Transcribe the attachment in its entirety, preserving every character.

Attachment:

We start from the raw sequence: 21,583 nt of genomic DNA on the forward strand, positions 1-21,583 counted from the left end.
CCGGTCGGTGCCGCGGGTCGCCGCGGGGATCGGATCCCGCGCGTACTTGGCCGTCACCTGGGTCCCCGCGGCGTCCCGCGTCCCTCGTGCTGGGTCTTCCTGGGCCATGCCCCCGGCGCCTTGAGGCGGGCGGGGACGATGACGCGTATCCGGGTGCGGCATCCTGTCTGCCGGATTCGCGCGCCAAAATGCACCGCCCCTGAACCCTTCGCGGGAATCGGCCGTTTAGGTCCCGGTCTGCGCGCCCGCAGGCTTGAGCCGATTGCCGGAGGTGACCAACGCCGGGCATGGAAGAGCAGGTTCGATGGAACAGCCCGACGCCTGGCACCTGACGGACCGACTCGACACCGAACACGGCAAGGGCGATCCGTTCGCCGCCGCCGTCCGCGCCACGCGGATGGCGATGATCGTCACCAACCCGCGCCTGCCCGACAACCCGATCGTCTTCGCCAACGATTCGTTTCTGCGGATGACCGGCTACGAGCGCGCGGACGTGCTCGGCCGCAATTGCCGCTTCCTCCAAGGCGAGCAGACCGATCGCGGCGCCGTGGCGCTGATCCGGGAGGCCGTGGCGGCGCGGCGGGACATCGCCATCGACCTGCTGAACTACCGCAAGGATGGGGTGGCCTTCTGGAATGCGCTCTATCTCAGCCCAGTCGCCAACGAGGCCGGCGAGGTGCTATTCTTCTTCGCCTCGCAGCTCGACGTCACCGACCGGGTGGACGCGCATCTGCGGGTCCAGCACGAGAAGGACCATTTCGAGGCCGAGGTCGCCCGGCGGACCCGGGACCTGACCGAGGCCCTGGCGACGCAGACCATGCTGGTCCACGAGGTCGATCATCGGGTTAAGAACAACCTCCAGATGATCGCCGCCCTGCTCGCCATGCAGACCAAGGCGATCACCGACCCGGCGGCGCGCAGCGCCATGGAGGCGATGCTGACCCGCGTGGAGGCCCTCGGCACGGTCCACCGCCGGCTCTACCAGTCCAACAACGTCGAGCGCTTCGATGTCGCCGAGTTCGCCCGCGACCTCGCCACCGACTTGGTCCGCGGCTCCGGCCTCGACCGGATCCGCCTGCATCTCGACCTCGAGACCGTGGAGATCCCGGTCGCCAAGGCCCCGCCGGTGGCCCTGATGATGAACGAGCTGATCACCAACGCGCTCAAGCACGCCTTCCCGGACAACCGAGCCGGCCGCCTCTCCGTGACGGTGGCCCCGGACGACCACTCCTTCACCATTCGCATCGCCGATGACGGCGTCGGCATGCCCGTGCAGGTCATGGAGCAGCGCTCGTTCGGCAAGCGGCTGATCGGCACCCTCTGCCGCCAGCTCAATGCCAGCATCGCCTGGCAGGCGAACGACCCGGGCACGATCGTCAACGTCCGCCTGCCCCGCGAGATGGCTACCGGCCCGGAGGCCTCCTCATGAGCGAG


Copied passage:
We start from the raw sequence: 21,583 nt of genomic DNA on the forward strand, positions 1-21,583 counted from the left end.
CCGGTCGGTGCCGCGGGTCGCCGCGGGGATCGGATCCCGCGCGTACTTGGCCGTCACCTGGGTCCCCGCGGCGTCCCGCGTCCCTCGTGCTGGGTCTTCCTGGGCCATGCCCCCGGCGCCTTGAGGCGGGCGGGGACGATGACGCGTATCCGGGTGCGGCATCCTGTCTGCCGGATTCGCGCGCCAAAATGCACCGCCCCTGAACCCTTCGCGGGAATCGGCCGTTTAGGTCCCGGTCTGCGCGCCCGCAGGCTTGAGCCGATTGCCGGAGGTGACCAACGCCGGGCATGGAAGAGCAGGTTCGATGGAACAGCCCGACGCCTGGCACCTGACGGACCGACTCGACACCGAACACGGCAAGGGCGATCCGTTCGCCGCCGCCGTCCGCGCCACGCGGATGGCGATGATCGTCACCAACCCGCGCCTGCCCGACAACCCGATCGTCTTCGCCAACGATTCGTTTCTGCGGATGACCGGCTACGAGCGCGCGGACGTGCTCGGCCGCAATTGCCGCTTCCTCCAAGGCGAGCAGACCGATCGCGGCGCCGTGGCGCTGATCCGGGAGGCCGTGGCGGCGCGGCGGGACATCGCCATCGACCTGCTGAACTACCGCAAGGATGGGGTGGCCTTCTGGAATGCGCTCTATCTCAGCCCAGTCGCCAACGAGGCCGGCGAGGTGCTATTCTTCTTCGCCTCGCAGCTCGACGTCACCGACCGGGTGGACGCGCATCTGCGGGTCCAGCACGAGAAGGACCATTTCGAGGCCGAGGTCGCCCGGCGGACCCGGGACCTGACCGAGGCCCTGGCGACGCAGACCATGCTGGTCCACGAGGTCGATCATCGGGTTAAGAACAACCTCCAGATGATCGCCGCCCTGCTCGCCATGCAGACCAAGGCGATCACCGACCCGGCGGCGCGCAGCGCCATGGAGGCGATGCTGACCCGCGTGGAGGCCCTCGGCACGGTCCACCGCCGGCTCTACCAGTCCAACAACGTCGAGCGCTTCGATGTCGCCGAGTTCGCCCGCGACCTCGCCACCGACTTGGTCCGCGGCTCCGGCCTCGACCGGATCCGCCTGCATCTCGACCTCGAGACCGTGGAGATCCCGGTCGCCAAGGCCCCGCCGGTGGCCCTGATGATGAACGAGCTGATCACCAACGCGCTCAAGCACGCCTTCCCGGACAACCGAGCCGGCCGCCTCTCCGTGACGGTGGCCCCGGACGACCACTCCTTCACCATTCGCATCGCCGATGACGGCGTCGGCATGCCCGTGCAGGTCATGGAGCAGCGCTCGTTCGGCAAGCGGCTGATCGGCACCCTCTGCCGCCAGCTCAATGCCAGCATCGCCTGGCAGGCGAACGACCCGGGCACGATCGTCAACGTCCGCCTGCCCCGCGAGATGGCTACCGGCCCGGAGGCCTCCTCATGAGCGAG